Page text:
"Paleontologists from UC Berkeley and the University of
Alaska Museum have been excavating sites along the Colville
River bank in northwest Alaska for more than a decade now, because
the region contains thousands of dinosaur fossils from the early
Cretaceous period," says Judy Scotchmoor, director of the
paleontology museum's education and public programs and a leader
of a special outreach program for teachers like Alpert.
Last year, Scotchmoor says, the museum received funding from
the National Science Foundation to introduce a program of educational
field work on Alaska's North Slope to K-12 Earth science teachers
from a single school district.
The program is designed to provide a rich and intensive professional
development opportunity to these science teachers by involving
them in the process of science through field exploration and
research. In addition, the "Geosciences in Alaska"
will connect the teachers to other science teachers in their
district, as well as to the scientific community.
Destination: Ocean Point
The Bay Area teachers met in Anchorage on July 8 to begin their
instruction on the geology of Alaska. The next three days were
spent driving to Fairbanks and stopping at geologic and paleontologic
study sites along the way to learn about Alaskan geology, glacial
dynamics, tectonics and geomorphology. Field stops were scheduled
for Matanuska Glacier, the north and south perimeters of Denali
National Park and the coal mining area of Healy.
Their final destination is a remote place called Ocean Point,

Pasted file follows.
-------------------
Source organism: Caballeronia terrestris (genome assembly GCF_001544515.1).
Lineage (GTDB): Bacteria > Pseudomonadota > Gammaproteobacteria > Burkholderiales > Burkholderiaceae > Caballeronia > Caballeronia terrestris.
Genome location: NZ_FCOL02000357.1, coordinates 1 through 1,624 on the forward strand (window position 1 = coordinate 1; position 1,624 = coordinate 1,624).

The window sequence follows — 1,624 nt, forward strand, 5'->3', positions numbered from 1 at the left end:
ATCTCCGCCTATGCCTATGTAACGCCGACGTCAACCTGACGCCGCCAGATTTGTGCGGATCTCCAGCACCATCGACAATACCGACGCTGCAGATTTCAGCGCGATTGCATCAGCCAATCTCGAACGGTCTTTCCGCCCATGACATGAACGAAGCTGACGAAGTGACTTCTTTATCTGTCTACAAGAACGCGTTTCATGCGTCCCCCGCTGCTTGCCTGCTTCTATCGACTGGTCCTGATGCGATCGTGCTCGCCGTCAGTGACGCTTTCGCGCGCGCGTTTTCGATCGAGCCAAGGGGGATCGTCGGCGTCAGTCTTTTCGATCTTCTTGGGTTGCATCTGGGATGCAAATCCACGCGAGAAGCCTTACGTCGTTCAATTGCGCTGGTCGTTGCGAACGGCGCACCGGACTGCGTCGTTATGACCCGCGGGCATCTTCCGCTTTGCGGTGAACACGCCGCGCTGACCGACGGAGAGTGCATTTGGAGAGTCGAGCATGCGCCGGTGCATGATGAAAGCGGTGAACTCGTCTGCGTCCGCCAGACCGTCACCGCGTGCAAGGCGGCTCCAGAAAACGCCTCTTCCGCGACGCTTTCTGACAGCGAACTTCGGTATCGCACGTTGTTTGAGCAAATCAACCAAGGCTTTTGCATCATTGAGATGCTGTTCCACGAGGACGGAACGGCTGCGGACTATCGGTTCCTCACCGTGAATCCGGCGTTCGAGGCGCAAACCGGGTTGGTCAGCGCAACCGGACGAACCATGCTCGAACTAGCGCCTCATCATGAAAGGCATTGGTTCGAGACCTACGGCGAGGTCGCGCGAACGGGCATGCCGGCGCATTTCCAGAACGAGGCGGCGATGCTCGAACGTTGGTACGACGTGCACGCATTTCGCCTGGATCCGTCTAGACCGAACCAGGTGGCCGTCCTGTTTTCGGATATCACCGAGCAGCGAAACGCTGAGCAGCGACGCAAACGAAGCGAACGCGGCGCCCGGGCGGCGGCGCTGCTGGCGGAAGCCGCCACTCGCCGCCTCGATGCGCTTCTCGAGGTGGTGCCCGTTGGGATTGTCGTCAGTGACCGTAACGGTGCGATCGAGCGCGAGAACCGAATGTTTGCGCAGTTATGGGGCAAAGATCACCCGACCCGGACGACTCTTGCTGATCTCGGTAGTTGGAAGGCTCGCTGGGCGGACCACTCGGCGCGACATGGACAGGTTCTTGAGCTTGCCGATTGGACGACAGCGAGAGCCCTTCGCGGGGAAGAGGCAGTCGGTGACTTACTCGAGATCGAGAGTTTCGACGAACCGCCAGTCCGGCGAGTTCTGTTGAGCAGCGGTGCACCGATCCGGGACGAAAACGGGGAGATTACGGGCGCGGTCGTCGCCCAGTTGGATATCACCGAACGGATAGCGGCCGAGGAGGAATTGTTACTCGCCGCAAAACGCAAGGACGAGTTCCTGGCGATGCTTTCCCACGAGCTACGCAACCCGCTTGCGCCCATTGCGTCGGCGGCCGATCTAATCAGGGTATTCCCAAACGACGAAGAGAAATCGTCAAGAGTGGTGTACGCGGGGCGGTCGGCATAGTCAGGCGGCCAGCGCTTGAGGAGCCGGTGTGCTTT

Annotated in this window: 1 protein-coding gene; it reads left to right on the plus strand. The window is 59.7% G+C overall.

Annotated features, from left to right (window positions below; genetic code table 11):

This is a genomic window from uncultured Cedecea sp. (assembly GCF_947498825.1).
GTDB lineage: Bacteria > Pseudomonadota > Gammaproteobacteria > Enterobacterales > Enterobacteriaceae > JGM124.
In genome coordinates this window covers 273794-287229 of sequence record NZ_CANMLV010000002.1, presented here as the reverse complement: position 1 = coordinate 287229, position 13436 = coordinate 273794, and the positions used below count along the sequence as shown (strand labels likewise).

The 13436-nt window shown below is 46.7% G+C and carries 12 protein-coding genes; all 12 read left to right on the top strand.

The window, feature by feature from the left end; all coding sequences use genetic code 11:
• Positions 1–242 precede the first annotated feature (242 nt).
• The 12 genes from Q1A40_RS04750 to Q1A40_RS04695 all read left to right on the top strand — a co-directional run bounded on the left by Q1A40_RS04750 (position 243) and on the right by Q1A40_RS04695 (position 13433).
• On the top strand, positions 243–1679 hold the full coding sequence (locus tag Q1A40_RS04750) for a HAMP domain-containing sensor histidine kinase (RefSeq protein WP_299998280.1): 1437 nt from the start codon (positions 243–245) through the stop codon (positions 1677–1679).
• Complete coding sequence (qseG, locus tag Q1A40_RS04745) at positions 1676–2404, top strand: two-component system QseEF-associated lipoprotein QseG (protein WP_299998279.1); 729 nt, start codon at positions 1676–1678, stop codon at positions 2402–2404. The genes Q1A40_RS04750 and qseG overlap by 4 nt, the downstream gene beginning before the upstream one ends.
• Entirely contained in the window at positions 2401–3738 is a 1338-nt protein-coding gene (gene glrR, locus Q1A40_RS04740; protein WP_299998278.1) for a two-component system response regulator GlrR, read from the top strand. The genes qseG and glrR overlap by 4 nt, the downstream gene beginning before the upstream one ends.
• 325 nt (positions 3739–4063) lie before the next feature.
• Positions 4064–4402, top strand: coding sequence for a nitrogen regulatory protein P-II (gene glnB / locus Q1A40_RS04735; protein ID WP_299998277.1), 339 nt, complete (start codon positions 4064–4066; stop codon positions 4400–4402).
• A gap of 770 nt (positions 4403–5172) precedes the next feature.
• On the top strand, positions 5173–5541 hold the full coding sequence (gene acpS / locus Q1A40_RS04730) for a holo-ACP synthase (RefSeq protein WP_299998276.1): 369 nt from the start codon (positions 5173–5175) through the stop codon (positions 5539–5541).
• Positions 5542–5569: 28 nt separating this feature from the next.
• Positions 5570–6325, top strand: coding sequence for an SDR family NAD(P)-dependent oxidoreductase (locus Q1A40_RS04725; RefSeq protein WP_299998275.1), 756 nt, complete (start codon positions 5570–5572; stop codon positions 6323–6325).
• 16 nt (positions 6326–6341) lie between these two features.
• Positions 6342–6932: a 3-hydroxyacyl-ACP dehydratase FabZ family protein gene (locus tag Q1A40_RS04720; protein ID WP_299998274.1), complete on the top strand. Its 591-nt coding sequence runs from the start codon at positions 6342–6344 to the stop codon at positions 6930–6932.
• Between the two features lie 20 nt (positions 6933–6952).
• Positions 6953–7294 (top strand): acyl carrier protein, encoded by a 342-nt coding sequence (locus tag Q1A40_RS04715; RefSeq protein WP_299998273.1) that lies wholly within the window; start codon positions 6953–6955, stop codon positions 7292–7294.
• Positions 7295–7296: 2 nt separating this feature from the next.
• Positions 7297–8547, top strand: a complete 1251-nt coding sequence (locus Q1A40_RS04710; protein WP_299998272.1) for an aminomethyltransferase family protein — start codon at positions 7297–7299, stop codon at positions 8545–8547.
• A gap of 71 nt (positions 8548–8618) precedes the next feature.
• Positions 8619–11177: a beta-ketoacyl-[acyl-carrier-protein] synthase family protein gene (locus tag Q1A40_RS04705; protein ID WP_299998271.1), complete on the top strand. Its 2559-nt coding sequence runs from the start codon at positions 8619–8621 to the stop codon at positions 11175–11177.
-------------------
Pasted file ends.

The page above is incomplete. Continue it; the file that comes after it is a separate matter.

tucked along a 75-mile-long stretch of dinosaur bone beds near
where the Colville River empties into the Arctic Ocean. The
region was once home to flocks of 10-foot-tall, three-ton hadrosaurs,
three-toed therapods, flesh-eating albertosaurs and horned ankylosaurs.
In 1998, some spectacular finds in that area turned Alaska's
North Slope into the premier high-latitude dinosaur graveyard,
proving that at least seven families of carnivorous and plant-eating
dinosaurs had migrated from Asia to North America much earlier
in the Cretaceous than any experts had suspected.
Touching something that old
"It's amazing that there are polar dinosaurs that roamed
Alaska when it was a much more temperate zone," says Alpert,
who has stocked up on mosquito repellant and a mosquito-proof
vest for the 13-day excavation at Colville River. "It's
a bridge to the past and I can't wait to touch something that
was alive millions of years ago."
"I've never done anything really hands-on like this,"
adds Phelana Pang, an El Cerrito High School science teacher
also preparing for the trip. "I hope to be able to bring
back some fossils and design some activities for the classroom
that mock what we did in the field."
Staff and paleontology crews will teach the group geologic
field skills and basic vertebrate paleontologic field techniques,
says Scotchmoor. At the end of the excavation, the newly trained
teachers will unpack their fossils at the University of Alaska
Museum and learn about curation as they identify and classify
what theyve collected. Some fossil fragments will be loaned
to the teachers to take back to the classroom, adds Alpert,
who is reserving a little room in her backpack just for that